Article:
5. Apps in the Marketplace. Although BB App World has existed long before Windows Phone Marketplace, but App World is a stagnant ecosystem. ON the other hand, Marketplace is a thriving and growing ecosystem. Within a year, there are 50k +  apps in the Marketplace. It took App World 2 yr + to reach the same number of apps. Many of my friends who use BB usually not loading their BB with apps - and one reason why they don't is because the selection in the App World is kind of boring.

  6. Much better media device. Most BlackBerry user I know carry 2 devices, a phone and an media device (like an iPod Touch). Although BB can browse YouTube, play videos, and music - it is not becoming a device of choice to do all that media consumption activity. Windows Phone can do all the media in a single device with Zune and other apps.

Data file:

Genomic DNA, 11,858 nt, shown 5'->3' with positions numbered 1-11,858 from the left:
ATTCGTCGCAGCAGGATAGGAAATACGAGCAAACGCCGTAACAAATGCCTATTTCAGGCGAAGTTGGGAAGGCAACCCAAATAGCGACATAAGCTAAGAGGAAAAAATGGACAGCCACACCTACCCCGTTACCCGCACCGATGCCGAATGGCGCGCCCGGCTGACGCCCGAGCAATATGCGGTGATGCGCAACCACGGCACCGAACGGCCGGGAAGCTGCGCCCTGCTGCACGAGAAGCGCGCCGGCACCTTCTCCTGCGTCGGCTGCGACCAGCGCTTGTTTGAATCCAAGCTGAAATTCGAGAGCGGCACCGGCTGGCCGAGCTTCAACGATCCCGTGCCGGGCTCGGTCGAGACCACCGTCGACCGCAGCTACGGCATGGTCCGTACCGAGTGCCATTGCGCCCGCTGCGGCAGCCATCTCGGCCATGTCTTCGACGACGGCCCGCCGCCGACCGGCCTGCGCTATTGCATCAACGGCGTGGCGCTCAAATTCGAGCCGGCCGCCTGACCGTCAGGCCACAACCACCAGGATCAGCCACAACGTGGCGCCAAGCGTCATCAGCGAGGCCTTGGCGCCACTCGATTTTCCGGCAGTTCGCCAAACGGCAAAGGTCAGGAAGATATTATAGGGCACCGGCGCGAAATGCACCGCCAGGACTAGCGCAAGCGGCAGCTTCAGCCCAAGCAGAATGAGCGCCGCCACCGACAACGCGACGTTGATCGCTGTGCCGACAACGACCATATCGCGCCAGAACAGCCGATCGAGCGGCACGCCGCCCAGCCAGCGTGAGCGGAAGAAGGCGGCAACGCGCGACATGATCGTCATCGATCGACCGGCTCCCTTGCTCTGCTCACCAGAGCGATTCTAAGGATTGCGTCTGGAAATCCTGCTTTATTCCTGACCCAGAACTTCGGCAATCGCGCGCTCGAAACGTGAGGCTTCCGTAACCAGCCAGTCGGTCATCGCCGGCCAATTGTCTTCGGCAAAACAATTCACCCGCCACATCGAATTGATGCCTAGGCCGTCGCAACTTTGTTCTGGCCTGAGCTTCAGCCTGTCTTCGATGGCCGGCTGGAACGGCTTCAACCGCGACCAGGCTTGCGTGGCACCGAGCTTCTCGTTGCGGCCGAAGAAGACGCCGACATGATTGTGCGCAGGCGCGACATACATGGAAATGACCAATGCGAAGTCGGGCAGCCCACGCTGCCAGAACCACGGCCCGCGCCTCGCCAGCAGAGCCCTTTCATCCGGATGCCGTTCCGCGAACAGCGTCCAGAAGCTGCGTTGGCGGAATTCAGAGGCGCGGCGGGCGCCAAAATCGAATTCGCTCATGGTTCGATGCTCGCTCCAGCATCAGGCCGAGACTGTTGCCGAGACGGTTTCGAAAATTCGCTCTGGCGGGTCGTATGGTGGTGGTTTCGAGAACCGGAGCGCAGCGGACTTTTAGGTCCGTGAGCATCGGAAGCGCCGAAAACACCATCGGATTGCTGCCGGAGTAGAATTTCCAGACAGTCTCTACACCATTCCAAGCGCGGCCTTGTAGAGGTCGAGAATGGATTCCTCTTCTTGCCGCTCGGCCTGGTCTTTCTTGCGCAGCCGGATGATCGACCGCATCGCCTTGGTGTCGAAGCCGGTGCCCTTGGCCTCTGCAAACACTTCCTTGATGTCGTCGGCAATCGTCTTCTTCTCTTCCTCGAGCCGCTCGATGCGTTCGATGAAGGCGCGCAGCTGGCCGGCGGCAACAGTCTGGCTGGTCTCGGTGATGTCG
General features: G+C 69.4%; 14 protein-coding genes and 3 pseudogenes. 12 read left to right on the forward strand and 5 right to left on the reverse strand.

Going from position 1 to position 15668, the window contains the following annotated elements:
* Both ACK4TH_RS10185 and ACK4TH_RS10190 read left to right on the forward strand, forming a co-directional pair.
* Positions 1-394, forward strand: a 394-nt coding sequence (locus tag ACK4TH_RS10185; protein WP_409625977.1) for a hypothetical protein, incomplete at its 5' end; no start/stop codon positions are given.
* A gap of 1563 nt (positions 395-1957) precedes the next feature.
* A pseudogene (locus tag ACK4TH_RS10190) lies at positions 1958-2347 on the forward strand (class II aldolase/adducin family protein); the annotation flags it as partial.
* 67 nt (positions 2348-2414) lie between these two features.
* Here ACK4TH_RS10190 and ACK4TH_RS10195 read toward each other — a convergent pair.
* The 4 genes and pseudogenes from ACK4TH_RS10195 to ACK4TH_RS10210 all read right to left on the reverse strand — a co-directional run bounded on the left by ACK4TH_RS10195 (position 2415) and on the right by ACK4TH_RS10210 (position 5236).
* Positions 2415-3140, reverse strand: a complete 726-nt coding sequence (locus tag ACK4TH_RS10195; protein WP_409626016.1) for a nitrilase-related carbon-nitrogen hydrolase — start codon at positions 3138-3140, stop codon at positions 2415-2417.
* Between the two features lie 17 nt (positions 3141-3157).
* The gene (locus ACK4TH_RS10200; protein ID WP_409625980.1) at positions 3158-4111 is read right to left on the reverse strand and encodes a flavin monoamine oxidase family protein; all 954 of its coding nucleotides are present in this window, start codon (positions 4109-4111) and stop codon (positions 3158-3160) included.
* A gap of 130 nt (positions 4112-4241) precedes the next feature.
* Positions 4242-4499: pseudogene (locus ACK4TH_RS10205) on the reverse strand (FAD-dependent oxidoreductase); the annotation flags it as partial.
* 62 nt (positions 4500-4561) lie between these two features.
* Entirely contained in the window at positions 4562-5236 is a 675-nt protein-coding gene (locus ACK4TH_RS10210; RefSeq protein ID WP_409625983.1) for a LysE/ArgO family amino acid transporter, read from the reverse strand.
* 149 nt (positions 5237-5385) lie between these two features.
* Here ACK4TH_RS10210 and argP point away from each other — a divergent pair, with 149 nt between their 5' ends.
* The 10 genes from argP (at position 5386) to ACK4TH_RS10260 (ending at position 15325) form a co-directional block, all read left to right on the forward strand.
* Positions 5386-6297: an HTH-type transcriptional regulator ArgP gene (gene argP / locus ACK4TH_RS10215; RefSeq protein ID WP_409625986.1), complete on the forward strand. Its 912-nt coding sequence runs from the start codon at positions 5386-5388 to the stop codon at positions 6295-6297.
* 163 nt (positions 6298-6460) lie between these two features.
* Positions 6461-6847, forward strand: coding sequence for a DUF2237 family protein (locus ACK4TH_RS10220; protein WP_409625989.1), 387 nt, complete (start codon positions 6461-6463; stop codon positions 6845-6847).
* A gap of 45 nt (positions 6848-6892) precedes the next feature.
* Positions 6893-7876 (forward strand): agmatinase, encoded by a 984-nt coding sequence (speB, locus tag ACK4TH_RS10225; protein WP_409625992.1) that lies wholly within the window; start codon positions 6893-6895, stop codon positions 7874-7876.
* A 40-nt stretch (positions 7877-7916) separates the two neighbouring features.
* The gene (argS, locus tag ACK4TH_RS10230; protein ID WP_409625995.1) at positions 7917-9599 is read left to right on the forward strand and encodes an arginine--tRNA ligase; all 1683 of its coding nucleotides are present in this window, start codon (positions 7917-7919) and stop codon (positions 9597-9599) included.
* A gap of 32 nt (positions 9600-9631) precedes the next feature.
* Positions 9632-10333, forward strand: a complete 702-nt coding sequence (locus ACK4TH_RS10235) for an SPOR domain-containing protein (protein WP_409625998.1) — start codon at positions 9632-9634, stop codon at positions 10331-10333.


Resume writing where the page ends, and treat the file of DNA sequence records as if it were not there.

7. Awesome built-in & integrated apps. Windows Phone comes with XBOX Live integration. So if you game with XBOX already, this should come in handy - the ability to customize your avatar, check gamer score, compete with your friends, etc. Twitter and Facebook integration come in really handy. Combined all those things with Live Tiles - then you can have a solid social-network-charged device, without opening a single app. Windows Phone has other things that come out of the box that a BB does not have: Local Scouts, integrated Bing Search (vision, song, text-reader, etc), TellMe (superb voice command), Office hub, turn-by-turn navigation, SkyDrive integration, and many more.   

  8. Windows Phone also boots much faster than BlackBerry. In some sense, this is largely irrelevant - but with the frequency of rebooting BlackBerry, this can be a factor. As a comparison, in a single BlackBerry Bold 9780 reboot, I can reboot my HTC HD7 4+ times. Not only that, it is probably much faster to do anything in Windows Phone compared to in BB.    
I think BB is outdated and it is much better to use almost any platform other than BB - and the platform of choice for me is a Windows Phone.